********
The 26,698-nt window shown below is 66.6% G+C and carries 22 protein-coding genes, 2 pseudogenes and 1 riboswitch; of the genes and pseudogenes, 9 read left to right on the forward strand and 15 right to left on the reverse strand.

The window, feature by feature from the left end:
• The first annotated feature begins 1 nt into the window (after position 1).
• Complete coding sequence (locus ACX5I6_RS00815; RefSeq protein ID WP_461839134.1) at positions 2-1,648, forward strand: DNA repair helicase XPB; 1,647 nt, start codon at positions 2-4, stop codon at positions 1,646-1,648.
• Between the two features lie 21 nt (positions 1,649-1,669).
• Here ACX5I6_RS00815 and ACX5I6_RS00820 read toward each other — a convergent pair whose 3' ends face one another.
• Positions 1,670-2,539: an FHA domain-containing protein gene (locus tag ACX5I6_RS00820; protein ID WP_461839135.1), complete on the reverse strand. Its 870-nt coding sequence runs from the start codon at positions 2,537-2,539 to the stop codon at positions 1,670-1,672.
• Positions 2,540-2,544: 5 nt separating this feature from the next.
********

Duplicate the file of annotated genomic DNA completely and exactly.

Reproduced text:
The 26,698-nt window shown below is 66.6% G+C and carries 22 protein-coding genes, 2 pseudogenes and 1 riboswitch; of the genes and pseudogenes, 9 read left to right on the forward strand and 15 right to left on the reverse strand.

The window, feature by feature from the left end:
• The first annotated feature begins 1 nt into the window (after position 1).
• Complete coding sequence (locus ACX5I6_RS00815; RefSeq protein ID WP_461839134.1) at positions 2-1,648, forward strand: DNA repair helicase XPB; 1,647 nt, start codon at positions 2-4, stop codon at positions 1,646-1,648.
• Between the two features lie 21 nt (positions 1,649-1,669).
• Here ACX5I6_RS00815 and ACX5I6_RS00820 read toward each other — a convergent pair whose 3' ends face one another.
• Positions 1,670-2,539: an FHA domain-containing protein gene (locus tag ACX5I6_RS00820; protein ID WP_461839135.1), complete on the reverse strand. Its 870-nt coding sequence runs from the start codon at positions 2,537-2,539 to the stop codon at positions 1,670-1,672.
• Positions 2,540-2,544: 5 nt separating this feature from the next.